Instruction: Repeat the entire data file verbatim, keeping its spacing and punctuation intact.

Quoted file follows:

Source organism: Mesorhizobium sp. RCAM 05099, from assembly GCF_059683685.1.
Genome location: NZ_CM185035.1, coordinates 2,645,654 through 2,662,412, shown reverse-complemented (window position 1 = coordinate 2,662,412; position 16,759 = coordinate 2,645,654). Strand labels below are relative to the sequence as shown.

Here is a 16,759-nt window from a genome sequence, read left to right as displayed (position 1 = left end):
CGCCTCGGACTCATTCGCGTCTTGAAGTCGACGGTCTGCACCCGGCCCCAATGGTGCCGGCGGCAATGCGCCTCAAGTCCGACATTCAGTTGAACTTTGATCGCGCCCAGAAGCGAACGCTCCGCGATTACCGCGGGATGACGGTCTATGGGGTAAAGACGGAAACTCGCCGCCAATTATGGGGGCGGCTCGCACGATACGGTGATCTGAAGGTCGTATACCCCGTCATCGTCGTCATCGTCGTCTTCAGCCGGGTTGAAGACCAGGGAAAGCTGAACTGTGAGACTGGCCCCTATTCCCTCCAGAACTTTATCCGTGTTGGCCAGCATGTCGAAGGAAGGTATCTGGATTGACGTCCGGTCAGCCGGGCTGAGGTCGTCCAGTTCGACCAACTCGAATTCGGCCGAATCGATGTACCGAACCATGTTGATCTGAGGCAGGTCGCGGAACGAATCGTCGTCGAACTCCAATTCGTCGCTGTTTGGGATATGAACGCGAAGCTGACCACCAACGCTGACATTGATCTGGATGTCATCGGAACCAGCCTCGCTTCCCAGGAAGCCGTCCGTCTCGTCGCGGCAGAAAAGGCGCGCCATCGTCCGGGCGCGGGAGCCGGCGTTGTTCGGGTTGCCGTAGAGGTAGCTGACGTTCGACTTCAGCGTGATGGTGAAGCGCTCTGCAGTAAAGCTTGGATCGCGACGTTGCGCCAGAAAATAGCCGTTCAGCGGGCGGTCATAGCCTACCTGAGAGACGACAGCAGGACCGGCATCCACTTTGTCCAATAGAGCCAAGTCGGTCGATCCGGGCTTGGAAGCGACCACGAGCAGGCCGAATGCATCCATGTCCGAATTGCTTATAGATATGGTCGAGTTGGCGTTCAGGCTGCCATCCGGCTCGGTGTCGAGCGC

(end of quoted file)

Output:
Source organism: Mesorhizobium sp. RCAM 05099, from assembly GCF_059683685.1.
Genome location: NZ_CM185035.1, coordinates 2,645,654 through 2,662,412, shown reverse-complemented (window position 1 = coordinate 2,662,412; position 16,759 = coordinate 2,645,654). Strand labels below are relative to the sequence as shown.

Here is a 16,759-nt window from a genome sequence, read left to right as displayed (position 1 = left end):
CGCCTCGGACTCATTCGCGTCTTGAAGTCGACGGTCTGCACCCGGCCCCAATGGTGCCGGCGGCAATGCGCCTCAAGTCCGACATTCAGTTGAACTTTGATCGCGCCCAGAAGCGAACGCTCCGCGATTACCGCGGGATGACGGTCTATGGGGTAAAGACGGAAACTCGCCGCCAATTATGGGGGCGGCTCGCACGATACGGTGATCTGAAGGTCGTATACCCCGTCATCGTCGTCATCGTCGTCTTCAGCCGGGTTGAAGACCAGGGAAAGCTGAACTGTGAGACTGGCCCCTATTCCCTCCAGAACTTTATCCGTGTTGGCCAGCATGTCGAAGGAAGGTATCTGGATTGACGTCCGGTCAGCCGGGCTGAGGTCGTCCAGTTCGACCAACTCGAATTCGGCCGAATCGATGTACCGAACCATGTTGATCTGAGGCAGGTCGCGGAACGAATCGTCGTCGAACTCCAATTCGTCGCTGTTTGGGATATGAACGCGAAGCTGACCACCAACGCTGACATTGATCTGGATGTCATCGGAACCAGCCTCGCTTCCCAGGAAGCCGTCCGTCTCGTCGCGGCAGAAAAGGCGCGCCATCGTCCGGGCGCGGGAGCCGGCGTTGTTCGGGTTGCCGTAGAGGTAGCTGACGTTCGACTTCAGCGTGATGGTGAAGCGCTCTGCAGTAAAGCTTGGATCGCGACGTTGCGCCAGAAAATAGCCGTTCAGCGGGCGGTCATAGCCTACCTGAGAGACGACAGCAGGACCGGCATCCACTTTGTCCAATAGAGCCAAGTCGGTCGATCCGGGCTTGGAAGCGACCACGAGCAGGCCGAATGCATCCATGTCCGAATTGCTTATAGATATGGTCGAGTTGGCGTTCAGGCTGCCATCCGGCTCGGTGTCGAGCGC